17 Important Facts About Pearl Harbor for Students of All Ages
Wars have shaped our lives since the beginning of time, but some moments truly change the course of history. The 1941 bombing of Pearl Harbor is a tragic example. It isn’t easy to discuss these topics with students, but we shouldn’t avoid them. Instead, use it as an opportunity to create a dialogue that fosters greater understanding. Pearl Harbor Day falls on December 7, and here are some important facts to share in your classroom in remembrance of how it changed our world.
Pearl Harbor Facts for Kids
1. Pearl Harbor is located in Hawaii.
The bay is located along the southern coast of Hawaii’s Oahu Island and is just west of the state capital, Honolulu.
2. Wai Momi was Pearl Harbor’s original name.
Hawaiians used to call the inlet Wai Momi, which means “Pearl Waters,” because the area was once filled with the type of oysters that produce pearls.
3. Pearl Harbor is a military base.
Before it became a state, Hawaii’s King Kalakaua gave the United States permission to use the harbor in 1887. The United States claimed the Hawaiian Islands in 1900. The naval base was built and used during military operations and major wars in the 1990s and early 2000s. Many of today’s naval submarines and ships are maintained at Pearl Harbor.
4. World War II began on September 1, 1939.
Hitler invaded Poland in September 1939, prompting Great Britain and France to declare war on Germany. This marked the beginning of World War II.
5. Pearl Harbor was attacked on December 7, 1941.
It was 7:55 a.m. on a Sunday morning when 7,350 Japanese fighter planes sailed undetected nearly 500 miles north of Oahu. The attack lasted just under two hours.
6. The attack on Pearl Harbor was a surprise.
On what was planned to be a day of rest for the soldiers, the U.S. Pacific fleet was attacked without warning. At that time, the United States had not yet entered the war, despite its support for Great Britain and the Allies.
7. The attack on Pearl Harbor had been planned for months.
Japanese admiral Isoroku Yamamoto planned to take over certain Southeast Asia countries to use their oil to help fuel Japan’s military vehicles and naval fleet. He didn’t want to fight with the United States, but Pearl Harbor was close to these countries, and Yamamoto worried they’d defend the Asian nations if they were attacked. So, he moved forward with a surprise attack on Pearl Harbor.
8. Thousands of lives were lost the day Japan attacked Pearl Harbor.
A devastating 19 U.S. naval vessels were sunk or damaged during the attack and 188 aircraft were destroyed. In all, 2,280 servicemen and women were killed, and an additional 1,109 were wounded. Sadly, 68 civilians also lost their lives that day.
9. Most ships in Pearl Harbor were salvaged.
Incredibly, crews were able to repair the damaged ships. With the exception of the U.S.S. Arizona, Utah, and Oklahoma, the damaged ships were able to return to sea.
10. Relations between the United States and Japan were poor prior to the attack on Pearl Harbor.
Prior to the attack on Pearl Harbor, the relationship between Japan and the United States wasn’t great. Things worsened when Japan joined the Axis powers, which included Germany and Italy. The U.S. stopped business relations with Japan, which contributed to the attack on Pearl Harbor.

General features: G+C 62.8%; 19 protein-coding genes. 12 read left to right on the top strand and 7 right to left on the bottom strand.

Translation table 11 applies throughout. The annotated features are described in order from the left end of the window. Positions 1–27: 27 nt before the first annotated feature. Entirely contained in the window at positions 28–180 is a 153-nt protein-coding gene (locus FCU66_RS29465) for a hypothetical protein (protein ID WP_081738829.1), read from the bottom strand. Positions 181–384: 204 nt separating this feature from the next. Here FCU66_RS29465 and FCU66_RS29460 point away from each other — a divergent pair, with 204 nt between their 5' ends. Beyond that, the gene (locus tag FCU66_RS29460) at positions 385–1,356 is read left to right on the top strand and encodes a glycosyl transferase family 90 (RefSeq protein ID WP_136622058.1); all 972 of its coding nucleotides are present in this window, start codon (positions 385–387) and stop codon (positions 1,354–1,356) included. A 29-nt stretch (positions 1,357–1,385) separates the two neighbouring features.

11. The U.S. Congress voted to declare war on Japan one day after the attack on Pearl Harbor.
Just one day after the attack on Pearl Harbor, the United States officially entered the conflict when Congress voted to declare war on Japan. In response, Germany and Italy declared war on the United States three days later.
12. U.S. citizens lined up to serve in the military after the attack on Pearl Harbor.
In the wake of the attack, young men lined up for days to serve in the Navy, Army, Marine Corps, and Coast Guard because they wanted to serve.
13. The Allies of World War II won the war.
In the end, the Allies, which included the United States, Britain, France, and Russia, eventually defeated Germany, Italy, and Japan and won the war.
14. Pearl Harbor is a National Historic Landmark.
It was given this designation in 1964 for “its strategic importance related to the United States’ annexation of Hawai’i, and for the December 7, 1941, Japanese attack during World War II.”
15. Visitors can pay respects at the Pearl Harbor National Memorial.
The Pearl Harbor National Memorial includes the USS Arizona, USS Oklahoma, and USS Utah memorials, as well as six officer bungalows, three mooring quays, and the Pearl Harbor Visitor Center. The USS Arizona Memorial is built on the water above the wreckage. Visitors can take a boat out to the site to get a glimpse of the remains of the sunken ship 40 feet below.
16. The USS Arizona Memorial in Pearl Harbor is beneficial to sea life.
While it honors and serves as a tomb for the 1,177 crewmen who lost their lives in the attack, the hull also “acts as an artificial reef providing habitat for marine life.”
17. Pearl Harbor is the most visited destination on the island of Oahu.
Close to downtown Honolulu and the popular resort area of Waikiki, Pearl Harbor has become one of Oahu’s major tourist destinations.
Do you have more interesting Pearl Harbor facts for kids? Share them in the comments below! Plus, check out these History Facts for Kids.
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